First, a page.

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has really become almost like an island on to itself and not a part or reflecting the wishes of the american people. and we need to reform how washington operates. just one example, over 400 former members of congress are registered lobbyists in washington. i would pass a law. you serve one day in congress either house, there is a lifetime ban on your ever being a lobbyist. take back washington. grow the economy, provide or our national security. that's what republicans and democrats and independents understand we have to do in the next four years. >> i want to get your reaction to something controversial that emerged today involving one of your colleagues who is seeking the republican nomination. mike huckabee, the former arkansas governor actually said this back in february. but the story in a video is now only surfacing, referring to transgender children in schools, sort of making fun of the fact that some of these kids want to go into the girls locker room as opposed to the boys locker room.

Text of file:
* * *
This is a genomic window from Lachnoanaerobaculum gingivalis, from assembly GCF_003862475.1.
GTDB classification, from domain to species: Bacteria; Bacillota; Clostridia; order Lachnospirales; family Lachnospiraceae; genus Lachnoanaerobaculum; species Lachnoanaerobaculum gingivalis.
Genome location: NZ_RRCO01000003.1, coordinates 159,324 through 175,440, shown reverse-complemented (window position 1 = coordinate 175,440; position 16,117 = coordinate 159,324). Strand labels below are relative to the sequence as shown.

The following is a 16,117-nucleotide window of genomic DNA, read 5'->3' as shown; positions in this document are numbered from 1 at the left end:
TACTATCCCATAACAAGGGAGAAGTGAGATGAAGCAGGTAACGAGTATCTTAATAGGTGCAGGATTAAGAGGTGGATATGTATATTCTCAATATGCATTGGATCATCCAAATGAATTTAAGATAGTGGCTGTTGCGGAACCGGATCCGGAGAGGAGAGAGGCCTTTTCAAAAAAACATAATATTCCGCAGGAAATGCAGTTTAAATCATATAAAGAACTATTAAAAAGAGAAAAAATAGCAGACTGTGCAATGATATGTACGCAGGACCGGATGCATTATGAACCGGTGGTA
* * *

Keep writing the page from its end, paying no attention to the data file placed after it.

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i want you to listen precisely to what he said. this emerging right after caitlyn jenner's announcement yesterday. watch this. >> i wish someone had told me when i was in high school that coy have felt like a woman when it came time to take showers in p.e. i'm pretty sure i would have found my feminine side and said coach, i think i'd rather shower with the girls today. >> so what is your reaction? it's getting a lot of was out there. are his comments appropriate? >> well i think it was meant in humor. obviously he didn't mean it seriously. but i think the more important point is we should give people their dignity and let them make their own decisions. people often make decisions that i don't agree with but in a government where it's supposed to be of the people if someone chooses a path that is different from mine we should respect that as opposed to mocking it or in any way trying to prevent that. >> governor pataki, thanks very much for joining us. >> thank you, wolf. nice being on with you. >> thank you. and please be sure to join us